This happened recently at a major philosophy conference. I (a female grad student) was standing in a long line and struck up a conversation with two philosophy grad students, both male. The three of us didn’t know each other prior to this meeting. We exchanged info about our departmental homes, our dissertation topics and the such. We then proceeded to discuss some philosophical issues, issues I’m well familiar with since it is my AOS. As soon as “ideas” came on the scene, those nice, smiling guys decided that I should be bluntly ignored. For all I know, I might have turned literally invisible. Some ten minutes later, deep in conversation with each other, those two simply turned their backs to me. I figured out their “game” early on during our ideas conversation and decided to turn up the volume of my questions. Funny thing is, they took up all of my questions and went on to discuss them, but without acknowledging my presence whatsoever.
I started my degree in philosophy but left the field because I found it intensely alienating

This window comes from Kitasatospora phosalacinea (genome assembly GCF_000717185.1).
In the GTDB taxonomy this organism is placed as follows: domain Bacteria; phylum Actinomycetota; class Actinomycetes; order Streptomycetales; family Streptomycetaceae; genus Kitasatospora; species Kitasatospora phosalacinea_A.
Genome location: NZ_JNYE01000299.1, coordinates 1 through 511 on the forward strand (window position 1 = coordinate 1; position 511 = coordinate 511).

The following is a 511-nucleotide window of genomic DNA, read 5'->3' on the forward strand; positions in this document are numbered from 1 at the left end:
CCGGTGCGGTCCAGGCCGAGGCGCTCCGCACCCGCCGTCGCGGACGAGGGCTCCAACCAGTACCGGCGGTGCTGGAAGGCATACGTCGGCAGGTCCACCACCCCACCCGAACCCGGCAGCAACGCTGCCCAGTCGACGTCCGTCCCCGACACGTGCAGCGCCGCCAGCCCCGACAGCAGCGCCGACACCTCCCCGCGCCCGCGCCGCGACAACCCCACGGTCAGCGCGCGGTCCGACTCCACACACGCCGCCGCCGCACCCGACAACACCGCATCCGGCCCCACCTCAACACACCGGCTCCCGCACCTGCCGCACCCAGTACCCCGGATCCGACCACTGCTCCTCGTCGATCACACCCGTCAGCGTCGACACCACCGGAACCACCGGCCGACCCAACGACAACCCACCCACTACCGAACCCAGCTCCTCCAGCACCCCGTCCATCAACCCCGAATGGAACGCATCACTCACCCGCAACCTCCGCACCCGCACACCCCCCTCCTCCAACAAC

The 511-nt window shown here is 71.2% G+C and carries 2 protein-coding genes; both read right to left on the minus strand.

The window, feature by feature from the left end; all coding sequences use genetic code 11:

my experience with philosophy dudes is that they are incredibly sexist
sometimes overtly — but almost always in the sense of being completely focused on men’s thoughts and experiences
philosophers who have something to say about gender (or indeed any other axis of oppression) are excluded from discussions of “real” philosophy — even if their speech and writing style is fully within the philosophical tradition. simone de beauvoir is not taught but sartre and freud are, you know? bentham but not woolstonecraft, peter singer but not carol adams, john rawls but not catharine mackinnon. not that I’m necessarily fans of these women but they are influential.
if said philosophy dudes are heterosexual, they tend to be really creepy to women and intellectualise/romanticise it
like, one time I knew this philosophy student who cheated on his girlfriend with her best friend
and when she asked “why did you do that?” he gave her a nietzsche book to read
and she read it and told him she still didn’t understand and he told her to read it again.
I think a lot of the people who would be interested in philosophy but are actually politically engaged (instead of just vaguely progressive but inactive) end up studying theory in other fields like political science or sociology or even literature (a very female dominated field). oh well, philosophy, you didn’t know how good you coulda had it